var period = document.getElementById("period").value;
var lifespan = 1;

//lifespan variable is the frequency of payments per year
if (period == "annually") lifespan = 1;
if (period == "semi annually") lifespan = 2;
if (period == "quarterly") lifespan = 4;
if (period == "monthly") lifespan = 12;
if (period == "bimonthly") lifespan = 24;
if (period == "weekly") lifespan = 52;

// checks to see if these values are numbers
if (isNaN(Payment) || isNaN(Interest) || isNaN(Years)) {
text = "Input not valid";
}
else {
//calculates the present value of the annuity
var temp = Interest / (100*lifespan);
var temp2 = Math.pow((1 + temp), (lifespan * Years));
value = Payment * (1 - 1 / temp2) / (temp);

//if user chooses annuity due
if(annuitytype == "due") value = value * (1 + temp);

//grammatical cases for the output of the function
if(lifespan == 1 && Years == 1) text = "The Annuity pays $" + Payment + ", once per year for one year, is worth $" + value.toFixed(3);
else if(lifespan == 1) text = "The Annuity pays $" + Payment + ", once per year for " + Years + " years, is worth $" + value.toFixed(3);
else if(Years == 1) text = "The Annuity pays $" + Payment + ", " + lifespan + " times per year for one year, is worth $" + value.toFixed(3);
else text = "The Annuity pays $" + Payment + ", " + lifespan + " times per year for " + Years + " years, is worth $" + value.toFixed(3);
}

//outputs either an error message or the value of the annuity
document.getElementById("demo").innerHTML = text;
}

Thank you for reading my article, if you found it useful please like and share and if you have any questions please feel free to leave them in the comments – I may use your question for a further post.

5 thoughts on “Valuing a simple Annuity Due using Javascript

  1. It might be good to exercise the code in parallel with exercising an Excel spreadsheet to validate the numbers. Entering a payment amount of 1, interest of 1, frequency of annually and number of years of 1 should… result in something like $1.01 if it’s a standard interest calculation. In Excel, that start/end-of-period boolean is entered as a 1 or 0 as I recall.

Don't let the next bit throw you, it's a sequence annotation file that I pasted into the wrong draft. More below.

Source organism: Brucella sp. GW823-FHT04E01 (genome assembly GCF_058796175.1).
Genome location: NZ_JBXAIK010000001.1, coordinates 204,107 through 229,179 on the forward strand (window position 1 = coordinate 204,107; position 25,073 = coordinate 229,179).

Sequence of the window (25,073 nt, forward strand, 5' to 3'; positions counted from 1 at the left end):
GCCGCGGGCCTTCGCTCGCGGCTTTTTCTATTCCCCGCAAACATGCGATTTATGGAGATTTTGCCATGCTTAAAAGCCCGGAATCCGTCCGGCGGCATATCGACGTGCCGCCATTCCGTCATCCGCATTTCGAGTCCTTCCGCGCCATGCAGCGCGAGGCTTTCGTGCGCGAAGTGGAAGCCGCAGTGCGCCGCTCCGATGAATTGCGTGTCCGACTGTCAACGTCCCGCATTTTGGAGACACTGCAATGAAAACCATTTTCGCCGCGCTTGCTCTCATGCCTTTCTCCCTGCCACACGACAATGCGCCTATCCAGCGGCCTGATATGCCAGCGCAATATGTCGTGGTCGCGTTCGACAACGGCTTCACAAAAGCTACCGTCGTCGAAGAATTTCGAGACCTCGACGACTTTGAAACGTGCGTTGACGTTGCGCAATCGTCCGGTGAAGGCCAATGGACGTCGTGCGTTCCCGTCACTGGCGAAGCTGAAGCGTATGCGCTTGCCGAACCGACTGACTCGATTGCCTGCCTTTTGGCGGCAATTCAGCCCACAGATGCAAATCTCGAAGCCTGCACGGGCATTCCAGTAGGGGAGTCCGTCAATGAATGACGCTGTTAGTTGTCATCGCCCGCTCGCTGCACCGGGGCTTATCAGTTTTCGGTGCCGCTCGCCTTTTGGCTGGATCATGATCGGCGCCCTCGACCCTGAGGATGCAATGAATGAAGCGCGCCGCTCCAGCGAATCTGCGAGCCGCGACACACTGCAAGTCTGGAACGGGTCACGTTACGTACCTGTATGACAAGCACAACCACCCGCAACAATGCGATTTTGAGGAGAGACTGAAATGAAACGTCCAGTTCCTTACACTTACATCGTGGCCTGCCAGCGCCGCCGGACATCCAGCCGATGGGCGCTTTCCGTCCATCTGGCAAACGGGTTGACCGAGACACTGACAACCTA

In Excel, the formula is entered: Rate: 1%, Nper: 1, Pmt: -1, Pv: 0, Type: 1, resulting in this formula as seen in the cell: =FV(1%,-1,0,1) and the value, as calculated, is $1.01 as expected. Yours seems to calculate this as $0.99 but perhaps I’m mis-interpreting what your calculator provides.

    Liked by 1 person

    1. I think you’re taking about the future value of money. This is calculating the price of an annuity by summing up the present values of the payments.

      The annuity that you are talking about will pay me one dollar in at the end of a year and the prevailing market interest rate at 1%. The $1 I get at the end of the year will be slightly less than the $1 I have in my pocket right now. So reasonably, I will not pay more than $0.99 today for a dollar i will receive at the end of the year.

      If we take that to a series of payments, this is to calculate how much would be a fair price for me to pay to purchase that series of payments.

      Like

      1. In theory, they’re reciprocal functions, f(g(x)) where g() might be FV() and f() might be this annuity calculation and putting that same dollar in should result in a dollar after you’ve applied both functions.

        Like